The New Collaborators: Zulubot

Agile production model meets clients' time-sensitive needs
To capitalize on the rabid appetite for all things Raps, Zulubot created a social campaign that recalled that very famous dinosaur movie for Tim Hortons in just 24 hours.

To capitalize on the rabid appetite for all things Raps, Zulubot created a social campaign that recalled that very famous dinosaur movie for Tim Hortons – in just 24 hours.

When the Toronto Raptors were making their now legendary run for the NBA championship, marketers were working overtime to find ways to capitalize on Canada’s infatuation with the Raps.

The challenge was that during the playoffs, things moved quickly, and the outlook changed after every game. So, speed to market was key for brands looking to make a mark.

Tim Hortons was able to respond to the Raptors’ success in real time by working with Zulubot, the content production arm of Zulu Alpha Kilo. To mark the team’s first appearance in the NBA Finals, Zulubot produced a simple but effective clip for social media that signaled the Raps were coming for the defending champs, Golden State Warriors. The piece evokes a famous movie scene with a pair of coffee cups on a dashboard shaken by incoming dinosaurs. It was posted on Twitter before Game 1 of the Finals with the text: “From prehistoric to historic. Let’s go Raptors!”

It came together in less than 24 hours, thanks to Zulubot’s always-on dedicated, social production team.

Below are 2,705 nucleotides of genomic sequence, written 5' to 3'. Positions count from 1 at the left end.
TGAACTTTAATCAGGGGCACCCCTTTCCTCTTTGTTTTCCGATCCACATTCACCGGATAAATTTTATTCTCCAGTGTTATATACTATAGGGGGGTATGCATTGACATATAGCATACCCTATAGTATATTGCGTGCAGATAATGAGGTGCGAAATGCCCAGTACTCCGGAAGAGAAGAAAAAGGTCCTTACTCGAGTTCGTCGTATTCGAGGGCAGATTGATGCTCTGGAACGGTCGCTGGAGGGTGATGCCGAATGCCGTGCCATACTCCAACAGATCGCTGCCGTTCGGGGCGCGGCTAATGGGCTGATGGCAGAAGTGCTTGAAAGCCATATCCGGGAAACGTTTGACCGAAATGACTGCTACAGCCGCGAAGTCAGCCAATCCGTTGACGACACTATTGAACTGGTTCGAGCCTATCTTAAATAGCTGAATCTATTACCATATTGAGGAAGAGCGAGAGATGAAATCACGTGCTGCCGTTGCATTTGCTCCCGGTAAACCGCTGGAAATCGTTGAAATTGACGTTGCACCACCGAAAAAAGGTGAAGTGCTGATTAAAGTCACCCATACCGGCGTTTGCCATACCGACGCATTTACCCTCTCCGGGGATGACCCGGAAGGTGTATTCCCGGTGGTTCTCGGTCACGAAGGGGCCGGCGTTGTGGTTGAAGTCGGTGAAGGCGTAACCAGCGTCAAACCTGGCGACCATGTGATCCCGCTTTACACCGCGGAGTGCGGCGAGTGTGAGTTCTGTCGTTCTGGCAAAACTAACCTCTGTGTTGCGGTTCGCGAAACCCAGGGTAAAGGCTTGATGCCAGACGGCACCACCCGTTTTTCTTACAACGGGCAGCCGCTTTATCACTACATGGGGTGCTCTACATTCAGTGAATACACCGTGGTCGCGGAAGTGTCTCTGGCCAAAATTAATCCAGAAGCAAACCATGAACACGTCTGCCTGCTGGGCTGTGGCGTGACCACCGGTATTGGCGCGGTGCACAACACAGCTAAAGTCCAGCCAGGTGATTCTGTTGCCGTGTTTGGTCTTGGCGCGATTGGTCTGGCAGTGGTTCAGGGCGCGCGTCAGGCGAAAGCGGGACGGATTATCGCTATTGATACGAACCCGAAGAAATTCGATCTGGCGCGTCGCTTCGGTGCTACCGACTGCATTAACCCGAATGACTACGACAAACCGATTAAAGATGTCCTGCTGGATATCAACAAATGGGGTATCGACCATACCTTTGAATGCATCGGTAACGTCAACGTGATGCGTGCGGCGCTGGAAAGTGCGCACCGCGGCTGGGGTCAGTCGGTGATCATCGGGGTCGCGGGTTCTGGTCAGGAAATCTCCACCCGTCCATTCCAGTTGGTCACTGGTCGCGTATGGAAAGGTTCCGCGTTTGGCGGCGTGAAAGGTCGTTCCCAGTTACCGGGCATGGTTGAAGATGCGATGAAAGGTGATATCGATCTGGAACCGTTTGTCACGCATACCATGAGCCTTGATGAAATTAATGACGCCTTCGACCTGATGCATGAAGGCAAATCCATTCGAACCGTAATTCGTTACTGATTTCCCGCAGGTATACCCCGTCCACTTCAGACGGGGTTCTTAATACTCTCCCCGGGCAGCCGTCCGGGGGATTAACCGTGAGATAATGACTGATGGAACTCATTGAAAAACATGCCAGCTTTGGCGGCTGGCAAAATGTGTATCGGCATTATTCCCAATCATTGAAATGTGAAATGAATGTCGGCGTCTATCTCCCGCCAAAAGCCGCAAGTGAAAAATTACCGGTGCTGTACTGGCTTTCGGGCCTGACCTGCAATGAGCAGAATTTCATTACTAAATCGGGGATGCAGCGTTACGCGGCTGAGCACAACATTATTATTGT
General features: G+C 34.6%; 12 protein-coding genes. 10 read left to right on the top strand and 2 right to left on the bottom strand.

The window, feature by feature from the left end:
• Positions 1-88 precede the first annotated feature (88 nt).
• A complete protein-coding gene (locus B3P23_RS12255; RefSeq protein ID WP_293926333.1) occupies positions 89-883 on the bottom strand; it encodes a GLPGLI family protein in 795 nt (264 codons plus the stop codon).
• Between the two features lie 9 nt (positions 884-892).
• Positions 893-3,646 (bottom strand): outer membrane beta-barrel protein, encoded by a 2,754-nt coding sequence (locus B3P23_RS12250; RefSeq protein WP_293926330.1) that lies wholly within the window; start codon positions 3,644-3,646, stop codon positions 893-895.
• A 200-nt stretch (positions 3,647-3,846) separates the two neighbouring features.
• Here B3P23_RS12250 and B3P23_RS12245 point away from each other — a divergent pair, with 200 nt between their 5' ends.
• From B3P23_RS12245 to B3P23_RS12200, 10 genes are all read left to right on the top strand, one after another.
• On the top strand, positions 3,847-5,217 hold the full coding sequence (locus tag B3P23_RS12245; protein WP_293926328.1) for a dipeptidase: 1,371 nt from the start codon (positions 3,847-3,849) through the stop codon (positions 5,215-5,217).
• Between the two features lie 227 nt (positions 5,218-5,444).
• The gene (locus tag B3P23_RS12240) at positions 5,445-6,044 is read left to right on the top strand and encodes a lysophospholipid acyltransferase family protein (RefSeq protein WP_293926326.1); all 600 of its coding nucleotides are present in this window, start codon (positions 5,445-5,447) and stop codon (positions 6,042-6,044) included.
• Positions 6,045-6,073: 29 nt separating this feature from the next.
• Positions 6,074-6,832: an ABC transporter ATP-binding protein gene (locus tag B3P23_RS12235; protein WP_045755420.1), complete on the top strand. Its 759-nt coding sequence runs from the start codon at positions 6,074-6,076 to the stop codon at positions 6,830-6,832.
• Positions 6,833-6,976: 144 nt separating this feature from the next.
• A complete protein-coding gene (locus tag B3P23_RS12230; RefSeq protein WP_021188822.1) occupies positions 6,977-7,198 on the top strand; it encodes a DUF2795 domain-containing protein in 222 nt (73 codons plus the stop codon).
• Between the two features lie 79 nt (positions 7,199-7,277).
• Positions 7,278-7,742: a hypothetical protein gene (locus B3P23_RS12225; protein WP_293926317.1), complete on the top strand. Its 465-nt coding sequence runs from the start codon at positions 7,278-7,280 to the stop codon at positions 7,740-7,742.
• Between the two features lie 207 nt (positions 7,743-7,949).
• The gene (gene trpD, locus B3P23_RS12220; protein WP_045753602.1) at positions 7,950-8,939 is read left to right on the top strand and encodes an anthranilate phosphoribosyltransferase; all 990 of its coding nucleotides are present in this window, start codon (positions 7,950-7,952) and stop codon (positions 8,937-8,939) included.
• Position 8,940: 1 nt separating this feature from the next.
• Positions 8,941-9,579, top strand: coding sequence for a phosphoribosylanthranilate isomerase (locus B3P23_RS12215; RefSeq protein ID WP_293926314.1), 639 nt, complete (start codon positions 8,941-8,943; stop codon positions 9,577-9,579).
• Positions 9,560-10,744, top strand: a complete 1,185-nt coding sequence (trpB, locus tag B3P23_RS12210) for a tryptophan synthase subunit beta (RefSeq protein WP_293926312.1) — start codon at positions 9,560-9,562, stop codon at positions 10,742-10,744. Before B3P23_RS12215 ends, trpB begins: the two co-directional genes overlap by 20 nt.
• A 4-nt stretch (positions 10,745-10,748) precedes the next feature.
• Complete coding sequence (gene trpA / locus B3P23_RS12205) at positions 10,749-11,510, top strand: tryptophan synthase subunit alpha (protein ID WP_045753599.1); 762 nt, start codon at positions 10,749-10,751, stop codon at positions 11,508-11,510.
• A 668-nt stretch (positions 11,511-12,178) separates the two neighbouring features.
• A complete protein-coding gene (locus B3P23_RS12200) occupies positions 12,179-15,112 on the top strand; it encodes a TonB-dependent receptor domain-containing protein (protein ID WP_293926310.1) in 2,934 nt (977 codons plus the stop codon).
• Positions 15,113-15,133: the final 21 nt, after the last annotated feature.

Zulu Alpha Kilo has a history of short films sending up the ad industry. Its most recent, produced by Zulubot and its in-house director, tells the tale of what happens when an agency sells out, as told through the lens of a kid’s lemonade stand.

Zulu Alpha Kilo has a history of short films sending up the ad industry. Its most recent, produced by Zulubot and its in-house director, tells the tale of what happens when an agency sells out, as told through the lens of a kid’s lemonade stand.

Zak Mroueh, CCO and founder, says the video wouldn’t have been possible if his team had approached the production conventionally. The in-house production was set up in a few hours and shot in Zulu’s parking lot. “We had to move at lightning speed.” he says. “This was only possible because our production team was one floor down, ready to mobilize instantly.”

Toronto-based clothing brand, Peace Collective, decided to #UnravelHate by removing the thread from a ‘Make America Great Again’ hat and using that very same thread to create the ‘Welcome to Canada’ toque. Immigrants, refugees, and newcomers to Canada then reacted to both garments in a film by Zulubot.

Toronto-based clothing brand, Peace Collective, decided to #UnravelHate by removing the thread from a ‘Make America Great Again’ hat and using that very same thread to create the ‘Welcome to Canada’ toque. Immigrants, refugees, and newcomers to Canada then reacted to both garments in a film by Zulubot.

For this reason, Mroueh calls Zulubot the agency’s “secret weapon.”

By tailoring production approaches to a client’s budget, Zulubot is able to support brand and retail ideas that otherwise might not come together. “In the past, ideas would die because of production realities,” he says. “With Zulubot, we’re able to make the impossible possible. The team finds a way to pull it off.”